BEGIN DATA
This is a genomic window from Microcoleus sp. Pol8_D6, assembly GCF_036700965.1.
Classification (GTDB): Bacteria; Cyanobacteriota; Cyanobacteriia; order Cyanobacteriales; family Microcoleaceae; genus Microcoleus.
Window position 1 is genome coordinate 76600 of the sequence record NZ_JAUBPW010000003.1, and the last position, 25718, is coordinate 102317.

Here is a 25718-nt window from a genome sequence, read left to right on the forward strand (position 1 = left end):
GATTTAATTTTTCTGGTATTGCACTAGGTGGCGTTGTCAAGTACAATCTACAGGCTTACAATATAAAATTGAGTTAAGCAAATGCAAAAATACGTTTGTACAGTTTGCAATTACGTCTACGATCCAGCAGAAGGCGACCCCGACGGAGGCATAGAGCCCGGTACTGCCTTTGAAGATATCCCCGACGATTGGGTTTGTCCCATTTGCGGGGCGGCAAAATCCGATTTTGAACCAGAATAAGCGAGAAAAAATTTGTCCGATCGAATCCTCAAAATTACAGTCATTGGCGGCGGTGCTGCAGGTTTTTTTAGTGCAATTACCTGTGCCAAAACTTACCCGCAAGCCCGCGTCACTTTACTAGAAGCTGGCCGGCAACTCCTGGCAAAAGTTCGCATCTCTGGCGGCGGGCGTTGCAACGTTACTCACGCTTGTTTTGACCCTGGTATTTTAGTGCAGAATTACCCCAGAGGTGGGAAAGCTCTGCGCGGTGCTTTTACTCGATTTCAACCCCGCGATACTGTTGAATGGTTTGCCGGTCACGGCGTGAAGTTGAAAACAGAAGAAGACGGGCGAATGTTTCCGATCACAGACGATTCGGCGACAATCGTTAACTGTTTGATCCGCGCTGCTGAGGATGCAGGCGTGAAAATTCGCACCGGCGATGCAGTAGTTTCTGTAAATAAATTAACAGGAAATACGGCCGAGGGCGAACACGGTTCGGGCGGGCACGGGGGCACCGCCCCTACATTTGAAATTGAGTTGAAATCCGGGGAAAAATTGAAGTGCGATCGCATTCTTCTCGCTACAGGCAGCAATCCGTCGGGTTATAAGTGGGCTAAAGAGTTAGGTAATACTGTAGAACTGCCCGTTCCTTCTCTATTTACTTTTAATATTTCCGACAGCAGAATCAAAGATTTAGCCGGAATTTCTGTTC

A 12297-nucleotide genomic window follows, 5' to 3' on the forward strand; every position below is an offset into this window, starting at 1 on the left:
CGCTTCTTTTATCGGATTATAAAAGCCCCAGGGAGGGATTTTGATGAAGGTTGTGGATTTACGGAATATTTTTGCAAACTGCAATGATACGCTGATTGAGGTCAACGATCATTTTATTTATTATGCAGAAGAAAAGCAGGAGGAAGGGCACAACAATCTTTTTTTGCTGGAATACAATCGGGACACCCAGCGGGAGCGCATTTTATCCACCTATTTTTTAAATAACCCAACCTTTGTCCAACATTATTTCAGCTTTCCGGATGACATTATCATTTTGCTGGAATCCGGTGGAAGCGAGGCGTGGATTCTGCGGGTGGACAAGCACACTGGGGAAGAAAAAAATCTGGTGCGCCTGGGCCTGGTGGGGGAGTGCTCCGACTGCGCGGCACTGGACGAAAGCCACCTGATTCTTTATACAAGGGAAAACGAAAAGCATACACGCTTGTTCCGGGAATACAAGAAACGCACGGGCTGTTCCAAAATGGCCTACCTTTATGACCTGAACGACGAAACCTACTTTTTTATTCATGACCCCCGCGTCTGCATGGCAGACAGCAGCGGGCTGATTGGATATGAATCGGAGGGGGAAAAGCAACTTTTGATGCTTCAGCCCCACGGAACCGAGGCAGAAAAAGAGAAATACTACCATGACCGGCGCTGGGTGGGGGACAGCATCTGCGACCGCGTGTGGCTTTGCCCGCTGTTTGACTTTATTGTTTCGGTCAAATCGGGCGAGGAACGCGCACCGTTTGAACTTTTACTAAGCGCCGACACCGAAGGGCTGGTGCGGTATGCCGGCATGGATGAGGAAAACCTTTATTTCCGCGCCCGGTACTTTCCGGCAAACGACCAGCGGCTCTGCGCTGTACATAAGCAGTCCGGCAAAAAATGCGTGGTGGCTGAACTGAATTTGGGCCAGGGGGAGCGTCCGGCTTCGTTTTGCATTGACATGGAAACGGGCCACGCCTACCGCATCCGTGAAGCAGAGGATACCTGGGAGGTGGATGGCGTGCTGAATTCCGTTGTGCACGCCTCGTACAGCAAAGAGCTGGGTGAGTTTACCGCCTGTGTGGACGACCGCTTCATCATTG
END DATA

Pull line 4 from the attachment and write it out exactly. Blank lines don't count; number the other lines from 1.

Here is a 25718-nt window from a genome sequence, read left to right on the forward strand (position 1 = left end):